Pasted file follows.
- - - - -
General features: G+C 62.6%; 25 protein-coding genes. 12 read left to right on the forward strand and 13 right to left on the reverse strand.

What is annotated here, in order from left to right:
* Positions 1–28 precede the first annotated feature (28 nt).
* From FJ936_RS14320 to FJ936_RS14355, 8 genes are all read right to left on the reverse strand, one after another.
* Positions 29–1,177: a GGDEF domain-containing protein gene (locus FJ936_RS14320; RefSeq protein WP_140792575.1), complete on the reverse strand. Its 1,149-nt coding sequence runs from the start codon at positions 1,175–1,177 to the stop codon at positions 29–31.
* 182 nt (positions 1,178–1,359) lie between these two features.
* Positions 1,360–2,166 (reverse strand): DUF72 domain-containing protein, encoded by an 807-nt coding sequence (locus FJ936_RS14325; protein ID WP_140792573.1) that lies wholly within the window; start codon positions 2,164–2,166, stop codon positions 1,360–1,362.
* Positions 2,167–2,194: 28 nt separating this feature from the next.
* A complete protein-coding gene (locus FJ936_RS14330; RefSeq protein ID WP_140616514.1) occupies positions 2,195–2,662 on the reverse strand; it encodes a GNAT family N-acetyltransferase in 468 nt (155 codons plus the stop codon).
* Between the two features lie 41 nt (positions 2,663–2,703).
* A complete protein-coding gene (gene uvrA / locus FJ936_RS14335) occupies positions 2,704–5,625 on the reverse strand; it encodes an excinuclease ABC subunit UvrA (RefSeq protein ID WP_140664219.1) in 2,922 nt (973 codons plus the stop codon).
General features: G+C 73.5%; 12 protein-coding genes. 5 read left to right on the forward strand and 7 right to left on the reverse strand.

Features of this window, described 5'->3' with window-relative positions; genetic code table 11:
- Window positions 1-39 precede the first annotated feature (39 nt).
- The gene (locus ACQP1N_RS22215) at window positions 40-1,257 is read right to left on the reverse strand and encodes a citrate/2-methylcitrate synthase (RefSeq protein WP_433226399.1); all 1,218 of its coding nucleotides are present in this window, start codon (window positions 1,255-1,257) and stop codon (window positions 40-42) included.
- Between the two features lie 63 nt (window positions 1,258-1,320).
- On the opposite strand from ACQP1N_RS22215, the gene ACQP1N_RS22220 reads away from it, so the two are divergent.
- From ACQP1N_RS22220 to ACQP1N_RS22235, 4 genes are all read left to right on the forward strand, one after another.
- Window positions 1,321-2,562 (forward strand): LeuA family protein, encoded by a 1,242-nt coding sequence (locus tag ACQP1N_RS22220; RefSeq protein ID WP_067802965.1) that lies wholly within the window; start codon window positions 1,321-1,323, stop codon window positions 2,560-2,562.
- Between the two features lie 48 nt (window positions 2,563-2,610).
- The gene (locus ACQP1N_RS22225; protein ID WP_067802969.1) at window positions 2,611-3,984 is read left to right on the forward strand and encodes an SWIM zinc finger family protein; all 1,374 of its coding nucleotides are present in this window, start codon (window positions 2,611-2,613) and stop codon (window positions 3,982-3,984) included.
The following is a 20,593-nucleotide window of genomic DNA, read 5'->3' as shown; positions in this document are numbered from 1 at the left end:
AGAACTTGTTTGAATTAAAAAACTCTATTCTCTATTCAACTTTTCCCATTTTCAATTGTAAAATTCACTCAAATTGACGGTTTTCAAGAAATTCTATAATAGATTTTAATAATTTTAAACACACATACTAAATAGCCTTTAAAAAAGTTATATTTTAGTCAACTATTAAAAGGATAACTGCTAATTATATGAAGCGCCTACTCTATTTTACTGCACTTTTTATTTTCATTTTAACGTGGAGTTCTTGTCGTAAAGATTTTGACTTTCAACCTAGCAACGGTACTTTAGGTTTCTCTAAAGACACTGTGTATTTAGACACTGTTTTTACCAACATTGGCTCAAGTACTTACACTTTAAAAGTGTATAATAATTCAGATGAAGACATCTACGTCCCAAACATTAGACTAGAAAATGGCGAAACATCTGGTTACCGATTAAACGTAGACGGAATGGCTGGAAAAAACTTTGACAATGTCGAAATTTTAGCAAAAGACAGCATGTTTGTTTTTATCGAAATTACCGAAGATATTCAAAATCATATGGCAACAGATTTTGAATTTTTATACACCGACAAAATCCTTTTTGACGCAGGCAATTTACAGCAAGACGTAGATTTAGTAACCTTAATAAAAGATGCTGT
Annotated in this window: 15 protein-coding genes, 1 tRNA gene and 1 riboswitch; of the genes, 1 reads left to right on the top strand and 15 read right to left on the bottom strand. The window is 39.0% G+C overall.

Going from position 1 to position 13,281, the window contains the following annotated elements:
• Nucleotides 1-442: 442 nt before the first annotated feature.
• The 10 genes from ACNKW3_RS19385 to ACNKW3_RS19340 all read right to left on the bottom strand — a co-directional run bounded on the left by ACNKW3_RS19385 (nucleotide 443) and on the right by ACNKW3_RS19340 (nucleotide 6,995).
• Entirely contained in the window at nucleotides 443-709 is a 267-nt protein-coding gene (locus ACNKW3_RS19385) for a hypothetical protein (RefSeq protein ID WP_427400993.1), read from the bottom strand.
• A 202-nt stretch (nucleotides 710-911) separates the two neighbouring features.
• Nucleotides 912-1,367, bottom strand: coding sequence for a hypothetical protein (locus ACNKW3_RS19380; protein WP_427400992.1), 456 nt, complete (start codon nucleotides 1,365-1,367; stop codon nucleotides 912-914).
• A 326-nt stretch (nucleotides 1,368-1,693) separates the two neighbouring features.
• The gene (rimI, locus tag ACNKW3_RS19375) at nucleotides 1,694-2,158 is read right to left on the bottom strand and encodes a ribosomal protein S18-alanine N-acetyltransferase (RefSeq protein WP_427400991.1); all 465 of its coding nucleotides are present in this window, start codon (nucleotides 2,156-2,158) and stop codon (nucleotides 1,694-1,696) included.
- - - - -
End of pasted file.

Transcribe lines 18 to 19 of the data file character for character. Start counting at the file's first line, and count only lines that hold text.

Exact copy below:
- From ACQP1N_RS22220 to ACQP1N_RS22235, 4 genes are all read left to right on the forward strand, one after another.
- Window positions 1,321-2,562 (forward strand): LeuA family protein, encoded by a 1,242-nt coding sequence (locus tag ACQP1N_RS22220; RefSeq protein ID WP_067802965.1) that lies wholly within the window; start codon window positions 1,321-1,323, stop codon window positions 2,560-2,562.